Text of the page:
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The 1,800-year Israeli drought
Posted By Joseph Farah On 11/21/2007 @ 1:00 am In Commentary | Comments Disabled
If reports of what is to transpire at the Annapolis Mideast summit are correct, not only is Israel prepared to give up the Temple Mount, divide Jerusalem and hand over Judea and Samaria to terrorists, the Jewish state is also ready to concede the so-called “right of return” to untold numbers of Arabs – many of whom have no actual connection with the land.
I could tell you such a notion is a strategic error. I could tell you it is a result of twisted history. I could tell you it threatens the national security of the Jewish state.
But I’ve said all that before.
Instead, I prefer to tell you what happened the last time the Jews left large sections of their biblical homeland, turning it over to non-Jewish foreigners.
It happened in the first century, beginning in A.D. 70, with the destruction of Jerusalem by the Romans, and continuing for decades afterward as the global empire wiped out most of the Jewish presence in Israel.
It’s not a threat. It’s not a promise. It’s not a prophecy. It’s just a fact.
It’s something I learned from a rabbi in Brooklyn by the name of Menachem Kohen, author of a new book called “Prophecies for the Era of Muslim Terror.”
Have you ever wondered why the Holy Land was a wasteland during the 1,800-year dispersion of the Jews that lasted until they returned in significant numbers beginning in the early 20th century?
Have you ever wondered why Mark Twain was so disappointed at what he found in his travels through the area in the 19th century?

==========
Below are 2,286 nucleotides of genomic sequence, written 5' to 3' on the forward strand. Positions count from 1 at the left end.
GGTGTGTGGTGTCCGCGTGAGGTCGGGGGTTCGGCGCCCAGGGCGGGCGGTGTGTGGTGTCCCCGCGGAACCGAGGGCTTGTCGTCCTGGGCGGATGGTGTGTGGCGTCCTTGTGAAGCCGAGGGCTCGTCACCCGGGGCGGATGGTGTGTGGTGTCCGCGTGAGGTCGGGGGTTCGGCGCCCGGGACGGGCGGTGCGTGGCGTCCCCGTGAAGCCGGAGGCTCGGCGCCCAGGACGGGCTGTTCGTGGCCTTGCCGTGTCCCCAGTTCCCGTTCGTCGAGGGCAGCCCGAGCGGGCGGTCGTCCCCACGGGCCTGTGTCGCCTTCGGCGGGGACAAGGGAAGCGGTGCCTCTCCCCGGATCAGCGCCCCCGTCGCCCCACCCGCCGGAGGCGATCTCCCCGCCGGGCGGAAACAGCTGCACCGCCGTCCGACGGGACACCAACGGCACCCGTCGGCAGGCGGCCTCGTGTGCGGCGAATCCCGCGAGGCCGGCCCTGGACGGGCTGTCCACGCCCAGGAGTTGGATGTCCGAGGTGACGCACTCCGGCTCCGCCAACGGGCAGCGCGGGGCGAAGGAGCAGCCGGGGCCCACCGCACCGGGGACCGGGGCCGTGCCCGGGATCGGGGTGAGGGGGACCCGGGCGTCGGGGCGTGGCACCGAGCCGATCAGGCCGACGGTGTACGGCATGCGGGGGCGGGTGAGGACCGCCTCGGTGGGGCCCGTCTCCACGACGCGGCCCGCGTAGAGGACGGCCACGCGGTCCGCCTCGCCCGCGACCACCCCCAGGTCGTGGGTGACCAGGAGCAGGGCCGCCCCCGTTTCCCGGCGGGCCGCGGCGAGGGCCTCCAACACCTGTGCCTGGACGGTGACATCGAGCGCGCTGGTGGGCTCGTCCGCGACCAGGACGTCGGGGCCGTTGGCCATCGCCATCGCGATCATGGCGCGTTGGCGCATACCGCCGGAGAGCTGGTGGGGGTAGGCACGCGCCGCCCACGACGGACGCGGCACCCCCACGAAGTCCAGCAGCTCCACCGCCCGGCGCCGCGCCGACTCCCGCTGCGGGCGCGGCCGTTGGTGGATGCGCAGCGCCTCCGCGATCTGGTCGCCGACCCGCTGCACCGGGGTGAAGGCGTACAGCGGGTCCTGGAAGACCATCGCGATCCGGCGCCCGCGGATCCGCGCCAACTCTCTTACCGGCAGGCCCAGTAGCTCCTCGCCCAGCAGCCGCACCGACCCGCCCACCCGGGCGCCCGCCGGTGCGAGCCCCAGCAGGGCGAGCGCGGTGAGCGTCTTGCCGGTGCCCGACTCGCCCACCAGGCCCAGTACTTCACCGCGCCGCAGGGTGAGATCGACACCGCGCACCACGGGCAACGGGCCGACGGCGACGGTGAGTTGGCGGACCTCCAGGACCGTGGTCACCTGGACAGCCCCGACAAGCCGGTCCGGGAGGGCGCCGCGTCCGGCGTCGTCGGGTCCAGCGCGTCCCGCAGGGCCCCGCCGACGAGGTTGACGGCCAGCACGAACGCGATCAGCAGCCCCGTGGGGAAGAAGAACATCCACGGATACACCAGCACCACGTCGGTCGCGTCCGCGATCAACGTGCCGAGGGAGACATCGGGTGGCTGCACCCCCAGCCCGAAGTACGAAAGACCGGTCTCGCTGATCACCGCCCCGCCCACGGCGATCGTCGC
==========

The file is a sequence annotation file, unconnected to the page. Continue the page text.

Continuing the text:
Have you ever wondered why, during that period of nearly two millennia, no other people successfully and permanently settled this land that is so much in dispute today?
Rabbi Kohen points out the land suffered an unprecedented, severe and inexplicable (by anything other than supernatural explanations) drought that lasted from the first century until the 20th – a period of 1,800 years coinciding with the forced dispersion of the Jews.
Kohen sees this as a miraculous fulfillment of prophecy found in the book of Deuteronomy – especially chapter 28:23-24.
“And thy heaven that is over thy head shall be brass, and the earth that is under thee shall be iron.
“The LORD shall make the rain of thy land powder and dust: from heaven shall it come down upon thee, until thou be destroyed.”
The climate in Israel dramatically changed during this 1,800-period – way before Al Gore discovered “global warming.”
Before the Jews entered Canaan, it was described in the Bible as a land flowing with milk and honey. If you read what Israel’s climate and natural landscape was like from the time Joshua crossed the Jordan right up until the time of Jesus, it sounds like a heavily forested land. There were amazing crops raised by the people who inhabited the land when the Jews arrived.
Sometimes I’ve wondered what happened to Israel to turn it into the dusty, arid land it was when the Jews came back in the 20th century. Until I read that prophecy in Deuteronomy, brought to my attention by Rabbi Kohen, I had no clue.
For 1,800 years, it hardly ever rained in Israel. This was the barren land discovered by Mark Twain. So-called “Palestine” was a wasteland – nobody lived there. There was no indigenous Arab population to speak of. It only came after the Jews came back.
Beginning in A.D. 70 and lasting until the early 1900s – about 660,000 days – no rain.
I decided to check this out as best I could and examined the rainfall data for 150 years in Israel beginning in the early 1800s and leading up to the 1960s. What I found was astonishing – increasing rainfall almost every single year – with the heaviest rainfall coming in and around 1948 and 1967.
Is this just a coincidence?
I’ll be quite honest with you: I don’t think so.
Nor do I think Israel can continue today to make bad stewardship decisions regarding the land bequeathed the Jews by God without consequences – serious consequences.
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